Skip to Main Content

How to Grill Safely

grill.jpg

Food poisoning peaks in the summer months when warmer temperatures cause food-borne germs to flourish. Follow these steps for a safe and enjoyable grilling season.

 

Separate

              When shopping, pick up meat, poultry, and seafood last, right before checkout. Separate them from other food in your shopping cart and grocery bags. To guard against cross-contamination, put packages of raw meat and poultry into individual plastic bags.

 

Chill

              Keep meat, poultry, and seafood refrigerated until ready to grill. When transporting, keep below 40o F in an insulated cooler.

 

Clean

              Wash your hands with soap before and after handling raw meat, poultry, and seafood. Wash work surfaces, utensils, and the grill before and after cooking.

 

Check your grill and tools

              Use a moist cloth or paper towel to clean the grill surface before cooking. If you use a wire bristle brush, thoroughly inspect the grill’s surface before cooking. Wire bristles from grill cleaning brushes may dislodge and stick into food on the grill.

 

Don’t cross-contaminate

              Throw out marinades and sauces that have touched raw meat juices, which can spread germs to cooked foods. Use clean utensils and a clean plate to remove cooked meat from the grill.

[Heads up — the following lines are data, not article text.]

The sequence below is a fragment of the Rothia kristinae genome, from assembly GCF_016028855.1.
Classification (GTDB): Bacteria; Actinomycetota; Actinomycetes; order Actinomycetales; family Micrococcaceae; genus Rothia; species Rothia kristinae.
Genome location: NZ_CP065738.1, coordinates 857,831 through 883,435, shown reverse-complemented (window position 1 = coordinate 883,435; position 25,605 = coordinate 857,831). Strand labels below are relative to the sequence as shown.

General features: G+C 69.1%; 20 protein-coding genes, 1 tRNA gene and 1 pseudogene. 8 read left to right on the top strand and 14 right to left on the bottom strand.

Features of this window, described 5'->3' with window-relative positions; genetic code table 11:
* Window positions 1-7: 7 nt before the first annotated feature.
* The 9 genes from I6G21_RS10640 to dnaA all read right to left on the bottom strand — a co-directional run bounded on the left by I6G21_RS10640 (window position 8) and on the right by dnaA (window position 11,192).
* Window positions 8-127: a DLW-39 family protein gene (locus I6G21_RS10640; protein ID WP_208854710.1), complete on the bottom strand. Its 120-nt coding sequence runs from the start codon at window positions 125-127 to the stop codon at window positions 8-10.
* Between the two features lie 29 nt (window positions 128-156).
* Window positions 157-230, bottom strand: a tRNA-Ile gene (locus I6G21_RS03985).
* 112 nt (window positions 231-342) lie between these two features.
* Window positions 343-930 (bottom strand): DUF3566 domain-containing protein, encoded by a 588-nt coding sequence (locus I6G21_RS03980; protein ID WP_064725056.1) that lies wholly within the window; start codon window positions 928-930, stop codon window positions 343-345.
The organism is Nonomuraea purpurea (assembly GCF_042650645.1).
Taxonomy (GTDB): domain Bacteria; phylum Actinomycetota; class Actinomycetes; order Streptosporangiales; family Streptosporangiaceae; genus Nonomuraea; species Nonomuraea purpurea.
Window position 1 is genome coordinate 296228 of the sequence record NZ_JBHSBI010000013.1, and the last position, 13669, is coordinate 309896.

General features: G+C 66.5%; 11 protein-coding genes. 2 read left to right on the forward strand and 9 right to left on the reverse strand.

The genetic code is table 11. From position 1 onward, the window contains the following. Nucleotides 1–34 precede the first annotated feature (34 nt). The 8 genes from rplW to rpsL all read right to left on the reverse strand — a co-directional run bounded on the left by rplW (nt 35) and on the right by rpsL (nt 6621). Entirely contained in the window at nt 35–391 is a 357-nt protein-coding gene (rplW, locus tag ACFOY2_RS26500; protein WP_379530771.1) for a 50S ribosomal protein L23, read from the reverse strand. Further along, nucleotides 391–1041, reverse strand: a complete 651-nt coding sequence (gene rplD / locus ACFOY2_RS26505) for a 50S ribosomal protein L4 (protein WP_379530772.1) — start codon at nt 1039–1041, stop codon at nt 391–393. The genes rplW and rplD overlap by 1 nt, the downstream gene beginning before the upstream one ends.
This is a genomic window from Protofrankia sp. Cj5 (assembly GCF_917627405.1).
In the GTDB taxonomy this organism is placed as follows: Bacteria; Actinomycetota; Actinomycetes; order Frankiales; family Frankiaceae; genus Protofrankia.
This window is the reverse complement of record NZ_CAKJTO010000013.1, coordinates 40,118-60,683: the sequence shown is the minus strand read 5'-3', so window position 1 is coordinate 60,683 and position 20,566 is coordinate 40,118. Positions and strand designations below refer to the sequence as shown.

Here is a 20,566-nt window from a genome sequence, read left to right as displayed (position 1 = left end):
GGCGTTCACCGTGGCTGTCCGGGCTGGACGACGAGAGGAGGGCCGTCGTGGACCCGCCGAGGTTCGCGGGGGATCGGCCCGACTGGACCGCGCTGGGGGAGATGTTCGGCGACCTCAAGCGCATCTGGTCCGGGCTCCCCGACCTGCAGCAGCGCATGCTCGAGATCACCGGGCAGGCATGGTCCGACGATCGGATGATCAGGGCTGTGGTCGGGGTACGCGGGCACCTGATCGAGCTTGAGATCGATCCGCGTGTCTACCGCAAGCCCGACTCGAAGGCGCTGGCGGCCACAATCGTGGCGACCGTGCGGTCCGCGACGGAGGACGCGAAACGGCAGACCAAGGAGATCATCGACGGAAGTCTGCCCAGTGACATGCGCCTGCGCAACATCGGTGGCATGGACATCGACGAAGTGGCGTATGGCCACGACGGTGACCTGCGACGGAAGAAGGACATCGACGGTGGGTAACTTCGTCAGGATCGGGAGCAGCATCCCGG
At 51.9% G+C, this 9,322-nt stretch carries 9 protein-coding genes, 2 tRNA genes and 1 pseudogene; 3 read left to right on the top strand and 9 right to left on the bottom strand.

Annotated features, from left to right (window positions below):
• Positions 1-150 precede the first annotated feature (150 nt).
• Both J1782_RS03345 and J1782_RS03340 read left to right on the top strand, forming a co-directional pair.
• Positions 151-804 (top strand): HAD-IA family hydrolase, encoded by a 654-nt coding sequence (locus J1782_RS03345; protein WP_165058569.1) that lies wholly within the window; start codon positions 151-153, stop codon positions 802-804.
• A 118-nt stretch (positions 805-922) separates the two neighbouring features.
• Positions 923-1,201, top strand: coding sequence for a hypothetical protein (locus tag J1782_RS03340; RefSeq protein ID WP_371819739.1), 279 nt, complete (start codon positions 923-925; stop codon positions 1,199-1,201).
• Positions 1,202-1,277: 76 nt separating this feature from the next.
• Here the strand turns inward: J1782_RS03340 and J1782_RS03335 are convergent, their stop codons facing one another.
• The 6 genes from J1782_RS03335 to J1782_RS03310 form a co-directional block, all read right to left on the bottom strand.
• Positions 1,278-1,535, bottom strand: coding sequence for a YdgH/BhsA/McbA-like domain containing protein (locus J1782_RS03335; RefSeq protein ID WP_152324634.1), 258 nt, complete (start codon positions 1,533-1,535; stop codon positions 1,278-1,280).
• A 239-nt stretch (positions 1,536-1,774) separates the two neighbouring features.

Cook

              Use a food thermometer to ensure meat is cooked hot enough to kill harmful germs. When smoking, keep temperatures inside the smoker at 225oF to 300oF to keep meat a safe temperature while it cooks.

  • 145oF – whole cuts of beef, pork, lamb, and veal (stand-time of 3 minutes at this temperature.
  • 145oF – fish
  • 160oF – hamburgers and other ground beef
  • 165oF – all poultry and pre-cooked meats, like hot dogs

 

After Grilling:

  • 140oF or warmer – until it’s served

 

Refrigerate

              Divide leftovers into small portions and place in covered, shallow containers. Put in freezer or fridge within two hours of cooking (one hour if above 90oF o

Featured Stories

Purdue Extension.
Crops Field Day Returning to ACRE

Crops Field Day Returning to ACRE The annual Crops Field Day at ACRE (Agronomy Center for...

Read More
Purdue Extension.
Purdue Releases Results of Farmland Value Survey

The annual Purdue Farmland Value and Cash Rent Survey was released recently, suggesting that...

Read More
Purdue Extension.
Coping With Picky Eating

Lead by example: As a parent or caregiver, you are your child’s most important role model...

Read More
Purdue Extension.
Results from Annual Purdue Farmland Value Survey

The COVID-19 pandemic will undoubtedly be the defining economic event of 2020 and beyond, and has...

Read More
Purdue Extension.
Purdue Advising Farmer's to Scout for Tar Spot in Corn

According to Purdue Field Crops Disease Specialist Darcy Telenko, it is important to continue to...

Read More
Purdue Extension.
Preserve Your Food Safely

We have seen an increase in gardens, as people have had more time at home due to the pandemic, we...

Read More
To Top